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ICC to Seek Arrests for Crimes Against Humanity in Libya

International Criminal Court's chief prosecutor Luis Moreno-Ocampo speaks at a news conference in The Hague, March 3, 2011 (file photo)
International Criminal Court's chief prosecutor Luis Moreno-Ocampo speaks at a news conference in The Hague, March 3, 2011 (file photo)
Larry Freund

The chief prosecutor of the International Criminal Court announced Wednesday that the ICC will seek the arrest of three individuals for crimes against humanity in Libya.

International Prosecutor Luis Moreno-Ocampo told the U.N. Security Council that he will present a case on Libyan war crimes to the Pre-Trial Chamber of the International Criminal Court in the next few weeks. He said he will ask the judges to issue arrest warrants against three individuals who appear to bear the greatest responsibility for crimes against humanity committed in Libya during the current turmoil there. He did not give their names.

"In all the incidents to be presented to the judges, the victims who were shot at by the security forces were unarmed civilians and there is no evidence of any attack against the security forces," said Moreno-Ocampo. "To prove the case, the office has collected different types of evidence. There are at least two eyewitnesses for each incident, documents and, in many cases, corroboration of details by pictures or videos."

The international prosecutor told the Security Council that civilians in Tripoli and other parts of Libya under Moammar Gadhafi's control are reportedly subject to persecution. He said systematic arrests, torture, killings and forced disappearances have been reported in Tripoli and elsewhere. The victims, Moreno-Ocampo added, are civilians who participated in demonstrations, are considered disloyal to the regime, or who talked to international media, activists and journalists.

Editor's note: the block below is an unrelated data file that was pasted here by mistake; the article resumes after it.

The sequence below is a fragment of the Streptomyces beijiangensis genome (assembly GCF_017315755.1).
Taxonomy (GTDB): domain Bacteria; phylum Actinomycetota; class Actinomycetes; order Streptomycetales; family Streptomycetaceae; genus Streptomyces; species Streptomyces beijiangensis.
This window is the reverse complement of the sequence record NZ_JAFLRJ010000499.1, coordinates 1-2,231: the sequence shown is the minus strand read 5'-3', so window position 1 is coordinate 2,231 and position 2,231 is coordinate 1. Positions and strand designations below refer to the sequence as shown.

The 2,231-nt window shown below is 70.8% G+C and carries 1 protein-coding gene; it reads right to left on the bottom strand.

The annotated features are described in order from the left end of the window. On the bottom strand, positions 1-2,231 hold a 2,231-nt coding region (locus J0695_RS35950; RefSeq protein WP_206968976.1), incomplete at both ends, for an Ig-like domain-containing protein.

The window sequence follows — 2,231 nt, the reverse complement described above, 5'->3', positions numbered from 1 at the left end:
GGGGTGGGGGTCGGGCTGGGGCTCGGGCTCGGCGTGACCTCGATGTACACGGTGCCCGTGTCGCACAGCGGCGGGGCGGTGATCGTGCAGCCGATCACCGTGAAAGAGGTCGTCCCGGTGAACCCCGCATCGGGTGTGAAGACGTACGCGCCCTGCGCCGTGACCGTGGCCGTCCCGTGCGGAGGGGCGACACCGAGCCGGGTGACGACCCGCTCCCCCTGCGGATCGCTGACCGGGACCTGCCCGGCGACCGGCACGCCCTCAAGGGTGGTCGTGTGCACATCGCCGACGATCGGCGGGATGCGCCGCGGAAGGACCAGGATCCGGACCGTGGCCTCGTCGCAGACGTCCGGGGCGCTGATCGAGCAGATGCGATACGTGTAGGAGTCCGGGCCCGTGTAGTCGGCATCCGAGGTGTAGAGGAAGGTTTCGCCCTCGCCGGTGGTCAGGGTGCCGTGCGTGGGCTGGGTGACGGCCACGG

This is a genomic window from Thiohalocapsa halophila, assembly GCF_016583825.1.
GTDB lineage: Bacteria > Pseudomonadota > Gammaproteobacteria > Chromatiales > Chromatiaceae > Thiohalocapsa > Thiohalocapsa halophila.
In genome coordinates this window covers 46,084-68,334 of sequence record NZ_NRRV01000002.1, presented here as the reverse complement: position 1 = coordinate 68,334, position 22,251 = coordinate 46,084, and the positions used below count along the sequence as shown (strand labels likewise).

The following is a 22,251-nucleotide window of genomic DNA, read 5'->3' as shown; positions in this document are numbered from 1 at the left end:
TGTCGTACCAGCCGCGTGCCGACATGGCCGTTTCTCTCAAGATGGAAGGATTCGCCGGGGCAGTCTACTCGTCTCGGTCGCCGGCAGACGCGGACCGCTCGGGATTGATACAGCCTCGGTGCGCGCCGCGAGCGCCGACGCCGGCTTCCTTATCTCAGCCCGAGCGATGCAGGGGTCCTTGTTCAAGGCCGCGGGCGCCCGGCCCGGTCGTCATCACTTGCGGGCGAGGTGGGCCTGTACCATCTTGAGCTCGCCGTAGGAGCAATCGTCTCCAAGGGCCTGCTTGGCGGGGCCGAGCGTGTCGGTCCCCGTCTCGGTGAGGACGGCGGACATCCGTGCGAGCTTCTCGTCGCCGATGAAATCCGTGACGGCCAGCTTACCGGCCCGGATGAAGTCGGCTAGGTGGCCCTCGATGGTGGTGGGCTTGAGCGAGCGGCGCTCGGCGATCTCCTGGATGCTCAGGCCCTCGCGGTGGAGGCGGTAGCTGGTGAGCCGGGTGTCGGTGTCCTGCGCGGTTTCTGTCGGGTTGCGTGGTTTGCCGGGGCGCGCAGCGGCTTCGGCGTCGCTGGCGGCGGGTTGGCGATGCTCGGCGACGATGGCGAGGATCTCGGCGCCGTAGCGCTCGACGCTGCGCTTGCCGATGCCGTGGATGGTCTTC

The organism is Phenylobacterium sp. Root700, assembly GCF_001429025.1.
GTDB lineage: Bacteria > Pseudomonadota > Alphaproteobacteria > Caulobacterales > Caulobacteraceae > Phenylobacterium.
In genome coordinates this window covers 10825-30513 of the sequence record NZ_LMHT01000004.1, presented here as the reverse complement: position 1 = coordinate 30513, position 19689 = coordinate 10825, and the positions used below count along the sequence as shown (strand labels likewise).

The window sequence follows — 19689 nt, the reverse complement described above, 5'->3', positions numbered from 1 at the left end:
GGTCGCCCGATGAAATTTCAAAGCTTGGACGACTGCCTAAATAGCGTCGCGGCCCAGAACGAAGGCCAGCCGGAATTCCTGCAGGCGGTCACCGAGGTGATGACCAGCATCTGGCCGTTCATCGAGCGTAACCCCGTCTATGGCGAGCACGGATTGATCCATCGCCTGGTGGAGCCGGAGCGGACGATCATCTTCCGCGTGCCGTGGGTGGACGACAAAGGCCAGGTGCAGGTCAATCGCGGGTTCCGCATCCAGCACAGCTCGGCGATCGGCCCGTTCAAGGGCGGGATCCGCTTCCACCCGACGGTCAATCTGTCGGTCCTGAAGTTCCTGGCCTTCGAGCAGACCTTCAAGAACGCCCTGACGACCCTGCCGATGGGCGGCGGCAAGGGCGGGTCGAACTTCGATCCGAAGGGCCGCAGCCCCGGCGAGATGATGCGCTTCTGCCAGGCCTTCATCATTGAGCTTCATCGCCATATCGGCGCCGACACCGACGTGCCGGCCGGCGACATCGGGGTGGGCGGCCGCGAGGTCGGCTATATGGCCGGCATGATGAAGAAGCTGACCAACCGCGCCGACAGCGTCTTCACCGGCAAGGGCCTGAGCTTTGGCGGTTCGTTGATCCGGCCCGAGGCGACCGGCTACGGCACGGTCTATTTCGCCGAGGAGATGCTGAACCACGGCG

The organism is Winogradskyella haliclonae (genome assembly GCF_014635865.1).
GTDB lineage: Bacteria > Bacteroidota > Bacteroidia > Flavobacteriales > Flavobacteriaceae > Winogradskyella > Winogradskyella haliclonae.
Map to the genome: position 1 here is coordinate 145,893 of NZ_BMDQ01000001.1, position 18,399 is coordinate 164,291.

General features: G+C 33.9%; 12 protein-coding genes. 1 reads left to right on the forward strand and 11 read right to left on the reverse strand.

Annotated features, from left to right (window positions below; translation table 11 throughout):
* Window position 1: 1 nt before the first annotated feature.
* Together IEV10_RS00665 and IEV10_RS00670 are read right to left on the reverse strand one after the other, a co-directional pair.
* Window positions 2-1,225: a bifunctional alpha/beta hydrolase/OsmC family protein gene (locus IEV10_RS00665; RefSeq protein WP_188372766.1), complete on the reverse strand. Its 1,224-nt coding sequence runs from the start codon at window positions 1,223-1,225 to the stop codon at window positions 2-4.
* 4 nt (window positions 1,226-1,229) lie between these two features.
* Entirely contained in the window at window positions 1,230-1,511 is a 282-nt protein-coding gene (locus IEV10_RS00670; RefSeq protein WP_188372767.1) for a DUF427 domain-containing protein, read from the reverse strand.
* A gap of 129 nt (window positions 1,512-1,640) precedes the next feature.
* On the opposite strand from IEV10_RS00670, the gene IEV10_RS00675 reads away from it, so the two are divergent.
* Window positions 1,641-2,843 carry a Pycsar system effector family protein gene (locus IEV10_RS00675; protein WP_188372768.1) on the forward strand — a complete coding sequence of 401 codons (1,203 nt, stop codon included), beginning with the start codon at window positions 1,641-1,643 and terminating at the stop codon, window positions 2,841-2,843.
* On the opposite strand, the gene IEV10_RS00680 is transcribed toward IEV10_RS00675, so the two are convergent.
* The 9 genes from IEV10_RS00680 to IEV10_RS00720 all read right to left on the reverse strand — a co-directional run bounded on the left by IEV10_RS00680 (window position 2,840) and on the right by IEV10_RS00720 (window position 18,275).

Arresting those who ordered the commission of crimes, the prosecutor said, will send a serious message to other potential perpetrators in Libya and elsewhere that the international community will not condone such crimes.

The U.N. Security Council referred the situation in Libya to the prosecutor of the ICC  in a resolution on Libya it approved unanimously in February.

The U.S. ambassador the the United Nations, Susan Rice, said Moreno-Ocampo's reports on Libyan crimes against humanity underscore U.S. statements that Moammar Gadhafi has lost all legitimacy to lead Libya.

"The specter of ICC prosecution is serious and imminent, and should warn those around Gadhafi about the perils of continuing to tie their fate to his," said Rice. "The prosecutor has also indicated that further cases may be opened, as would be appropriate against individuals involved in further crimes that might be committed in the days ahead."

Rice added that through his brutal repression, Gadhafi has demonstrated time and again that he is not interested in a Libya that honors his peoples’ hopes and rights.

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